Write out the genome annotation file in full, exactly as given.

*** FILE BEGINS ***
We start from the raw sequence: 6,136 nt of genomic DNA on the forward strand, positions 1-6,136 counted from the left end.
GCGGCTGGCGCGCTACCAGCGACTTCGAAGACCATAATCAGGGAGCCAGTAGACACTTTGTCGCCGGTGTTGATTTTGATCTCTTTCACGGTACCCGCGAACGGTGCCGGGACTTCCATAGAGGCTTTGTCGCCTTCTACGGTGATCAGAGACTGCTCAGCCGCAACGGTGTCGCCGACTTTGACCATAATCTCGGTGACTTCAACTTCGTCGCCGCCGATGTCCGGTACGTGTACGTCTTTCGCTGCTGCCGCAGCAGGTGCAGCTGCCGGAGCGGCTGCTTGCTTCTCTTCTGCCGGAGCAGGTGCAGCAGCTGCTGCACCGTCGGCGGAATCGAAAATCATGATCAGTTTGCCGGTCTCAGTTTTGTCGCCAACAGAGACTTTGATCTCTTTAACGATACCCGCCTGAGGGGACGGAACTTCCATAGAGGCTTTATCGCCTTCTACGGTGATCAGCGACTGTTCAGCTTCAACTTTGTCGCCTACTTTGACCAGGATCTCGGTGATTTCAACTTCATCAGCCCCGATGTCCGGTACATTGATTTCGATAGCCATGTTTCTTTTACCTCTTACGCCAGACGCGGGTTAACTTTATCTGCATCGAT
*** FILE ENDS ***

We start from the raw sequence: 6,136 nt of genomic DNA on the forward strand, positions 1-6,136 counted from the left end.
GCGGCTGGCGCGCTACCAGCGACTTCGAAGACCATAATCAGGGAGCCAGTAGACACTTTGTCGCCGGTGTTGATTTTGATCTCTTTCACGGTACCCGCGAACGGTGCCGGGACTTCCATAGAGGCTTTGTCGCCTTCTACGGTGATCAGAGACTGCTCAGCCGCAACGGTGTCGCCGACTTTGACCATAATCTCGGTGACTTCAACTTCGTCGCCGCCGATGTCCGGTACGTGTACGTCTTTCGCTGCTGCCGCAGCAGGTGCAGCTGCCGGAGCGGCTGCTTGCTTCTCTTCTGCCGGAGCAGGTGCAGCAGCTGCTGCACCGTCGGCGGAATCGAAAATCATGATCAGTTTGCCGGTCTCAGTTTTGTCGCCAACAGAGACTTTGATCTCTTTAACGATACCCGCCTGAGGGGACGGAACTTCCATAGAGGCTTTATCGCCTTCTACGGTGATCAGCGACTGTTCAGCTTCAACTTTGTCGCCTACTTTGACCAGGATCTCGGTGATTTCAACTTCATCAGCCCCGATGTCCGGTACATTGATTTCGATAGCCATGTTTCTTTTACCTCTTACGCCAGACGCGGGTTAACTTTATCTGCATCGAT